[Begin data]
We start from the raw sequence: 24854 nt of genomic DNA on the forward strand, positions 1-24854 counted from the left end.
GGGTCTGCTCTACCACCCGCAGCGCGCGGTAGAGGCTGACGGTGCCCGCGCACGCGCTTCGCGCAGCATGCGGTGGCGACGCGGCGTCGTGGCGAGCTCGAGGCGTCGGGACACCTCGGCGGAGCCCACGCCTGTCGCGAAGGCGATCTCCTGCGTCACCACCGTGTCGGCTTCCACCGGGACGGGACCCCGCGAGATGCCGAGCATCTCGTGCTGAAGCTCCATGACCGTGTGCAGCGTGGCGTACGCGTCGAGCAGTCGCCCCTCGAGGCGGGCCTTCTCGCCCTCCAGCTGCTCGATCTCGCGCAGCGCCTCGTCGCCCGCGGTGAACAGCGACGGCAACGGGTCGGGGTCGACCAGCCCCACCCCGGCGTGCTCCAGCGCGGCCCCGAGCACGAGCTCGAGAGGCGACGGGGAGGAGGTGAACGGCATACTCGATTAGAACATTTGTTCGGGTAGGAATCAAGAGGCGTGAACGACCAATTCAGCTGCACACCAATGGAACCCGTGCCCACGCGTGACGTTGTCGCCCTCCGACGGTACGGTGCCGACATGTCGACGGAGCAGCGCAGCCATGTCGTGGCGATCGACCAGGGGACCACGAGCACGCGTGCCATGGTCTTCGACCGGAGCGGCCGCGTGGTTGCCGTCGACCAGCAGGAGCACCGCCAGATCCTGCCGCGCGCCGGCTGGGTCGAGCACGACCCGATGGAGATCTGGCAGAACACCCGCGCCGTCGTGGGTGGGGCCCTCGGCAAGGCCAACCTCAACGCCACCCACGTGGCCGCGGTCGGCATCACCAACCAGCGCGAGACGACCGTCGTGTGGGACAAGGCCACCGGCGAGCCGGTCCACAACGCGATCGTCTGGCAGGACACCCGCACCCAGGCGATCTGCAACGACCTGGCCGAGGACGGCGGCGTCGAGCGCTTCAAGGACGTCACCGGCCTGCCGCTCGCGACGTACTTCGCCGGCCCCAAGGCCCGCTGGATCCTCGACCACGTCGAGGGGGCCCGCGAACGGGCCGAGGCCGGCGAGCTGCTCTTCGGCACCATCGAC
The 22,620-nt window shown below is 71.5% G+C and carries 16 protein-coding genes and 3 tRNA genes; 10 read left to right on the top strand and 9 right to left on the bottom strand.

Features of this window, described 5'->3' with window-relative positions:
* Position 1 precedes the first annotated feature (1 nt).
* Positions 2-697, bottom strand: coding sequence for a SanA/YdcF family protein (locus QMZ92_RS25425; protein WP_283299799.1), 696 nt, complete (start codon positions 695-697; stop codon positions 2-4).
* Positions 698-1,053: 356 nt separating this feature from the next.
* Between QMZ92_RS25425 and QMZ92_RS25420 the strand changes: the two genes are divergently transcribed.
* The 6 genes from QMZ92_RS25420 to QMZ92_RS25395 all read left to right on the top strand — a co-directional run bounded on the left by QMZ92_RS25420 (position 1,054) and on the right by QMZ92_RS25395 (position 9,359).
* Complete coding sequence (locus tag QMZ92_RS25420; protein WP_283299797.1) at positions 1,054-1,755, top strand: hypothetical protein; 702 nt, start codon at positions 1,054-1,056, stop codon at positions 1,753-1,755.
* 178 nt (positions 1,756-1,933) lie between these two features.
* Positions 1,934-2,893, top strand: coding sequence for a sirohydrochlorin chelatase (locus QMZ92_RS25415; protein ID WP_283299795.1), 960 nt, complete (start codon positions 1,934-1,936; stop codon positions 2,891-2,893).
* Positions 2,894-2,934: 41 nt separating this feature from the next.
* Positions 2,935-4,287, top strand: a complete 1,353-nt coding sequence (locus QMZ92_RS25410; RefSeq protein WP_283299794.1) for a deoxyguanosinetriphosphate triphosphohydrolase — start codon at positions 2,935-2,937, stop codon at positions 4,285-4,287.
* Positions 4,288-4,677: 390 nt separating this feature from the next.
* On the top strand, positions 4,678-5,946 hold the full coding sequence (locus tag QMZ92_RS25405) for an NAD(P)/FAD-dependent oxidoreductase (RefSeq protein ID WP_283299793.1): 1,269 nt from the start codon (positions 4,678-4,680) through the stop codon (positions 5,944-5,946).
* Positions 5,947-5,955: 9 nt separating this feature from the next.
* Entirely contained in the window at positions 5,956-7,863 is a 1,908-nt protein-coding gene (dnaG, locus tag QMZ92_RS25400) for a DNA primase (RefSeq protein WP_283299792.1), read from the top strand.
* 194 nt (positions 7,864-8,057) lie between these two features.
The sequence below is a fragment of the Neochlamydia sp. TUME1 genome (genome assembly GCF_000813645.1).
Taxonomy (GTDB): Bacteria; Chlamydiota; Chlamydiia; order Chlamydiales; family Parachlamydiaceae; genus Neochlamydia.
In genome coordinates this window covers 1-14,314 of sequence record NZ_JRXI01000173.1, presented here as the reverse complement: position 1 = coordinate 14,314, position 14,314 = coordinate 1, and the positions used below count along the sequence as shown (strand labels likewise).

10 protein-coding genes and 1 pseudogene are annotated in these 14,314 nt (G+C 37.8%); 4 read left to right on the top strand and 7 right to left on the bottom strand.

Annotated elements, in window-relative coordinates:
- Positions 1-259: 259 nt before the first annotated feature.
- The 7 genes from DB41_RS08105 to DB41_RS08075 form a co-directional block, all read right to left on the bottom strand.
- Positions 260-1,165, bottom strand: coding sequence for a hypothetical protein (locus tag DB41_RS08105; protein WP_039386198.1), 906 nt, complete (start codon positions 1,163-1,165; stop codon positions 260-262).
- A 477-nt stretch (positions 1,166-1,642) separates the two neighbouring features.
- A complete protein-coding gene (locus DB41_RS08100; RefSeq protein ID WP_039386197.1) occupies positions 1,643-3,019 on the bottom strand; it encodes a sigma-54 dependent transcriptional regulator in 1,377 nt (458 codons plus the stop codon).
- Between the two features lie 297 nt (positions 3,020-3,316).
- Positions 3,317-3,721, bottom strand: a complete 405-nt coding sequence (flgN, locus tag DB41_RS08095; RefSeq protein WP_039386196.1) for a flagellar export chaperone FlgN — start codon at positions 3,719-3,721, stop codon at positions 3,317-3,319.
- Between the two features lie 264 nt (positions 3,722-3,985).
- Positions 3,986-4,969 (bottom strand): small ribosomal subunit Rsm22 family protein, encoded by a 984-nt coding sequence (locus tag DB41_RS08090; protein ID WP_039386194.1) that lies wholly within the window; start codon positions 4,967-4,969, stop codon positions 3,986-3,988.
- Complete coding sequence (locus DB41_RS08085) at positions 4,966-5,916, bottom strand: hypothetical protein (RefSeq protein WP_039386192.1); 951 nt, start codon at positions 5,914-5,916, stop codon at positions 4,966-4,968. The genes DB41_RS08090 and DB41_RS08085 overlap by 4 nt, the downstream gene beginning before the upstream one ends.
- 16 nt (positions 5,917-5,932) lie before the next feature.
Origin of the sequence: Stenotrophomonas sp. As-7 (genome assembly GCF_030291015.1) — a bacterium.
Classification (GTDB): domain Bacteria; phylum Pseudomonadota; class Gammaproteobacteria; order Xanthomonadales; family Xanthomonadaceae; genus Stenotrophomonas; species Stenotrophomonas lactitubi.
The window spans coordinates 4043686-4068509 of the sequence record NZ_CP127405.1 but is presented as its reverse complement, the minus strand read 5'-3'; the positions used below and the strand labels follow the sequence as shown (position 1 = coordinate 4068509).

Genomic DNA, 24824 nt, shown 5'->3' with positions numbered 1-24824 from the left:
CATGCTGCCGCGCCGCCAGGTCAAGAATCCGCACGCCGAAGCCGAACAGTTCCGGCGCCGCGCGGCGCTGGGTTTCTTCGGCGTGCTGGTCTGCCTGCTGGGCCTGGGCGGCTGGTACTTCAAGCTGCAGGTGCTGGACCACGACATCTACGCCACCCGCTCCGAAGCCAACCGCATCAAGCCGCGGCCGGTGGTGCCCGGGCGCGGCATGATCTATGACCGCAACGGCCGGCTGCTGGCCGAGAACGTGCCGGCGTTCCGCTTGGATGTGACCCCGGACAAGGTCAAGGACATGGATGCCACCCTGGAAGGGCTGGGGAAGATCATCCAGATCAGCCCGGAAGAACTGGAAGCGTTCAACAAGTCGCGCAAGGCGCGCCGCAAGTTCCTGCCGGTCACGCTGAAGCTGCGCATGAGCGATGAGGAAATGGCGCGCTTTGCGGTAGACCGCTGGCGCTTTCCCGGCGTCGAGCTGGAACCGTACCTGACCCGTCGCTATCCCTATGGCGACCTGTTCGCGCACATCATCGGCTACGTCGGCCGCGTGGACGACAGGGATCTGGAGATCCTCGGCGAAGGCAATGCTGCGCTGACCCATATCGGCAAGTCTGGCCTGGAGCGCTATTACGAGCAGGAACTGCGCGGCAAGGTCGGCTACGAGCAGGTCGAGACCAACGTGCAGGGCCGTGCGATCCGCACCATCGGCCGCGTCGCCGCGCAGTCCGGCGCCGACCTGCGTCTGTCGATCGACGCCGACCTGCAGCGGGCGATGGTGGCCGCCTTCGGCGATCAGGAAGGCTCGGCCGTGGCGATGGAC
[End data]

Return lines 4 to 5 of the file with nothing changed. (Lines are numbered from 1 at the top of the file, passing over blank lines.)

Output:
Features of this window, described 5'->3' with window-relative positions:
* Position 1 precedes the first annotated feature (1 nt).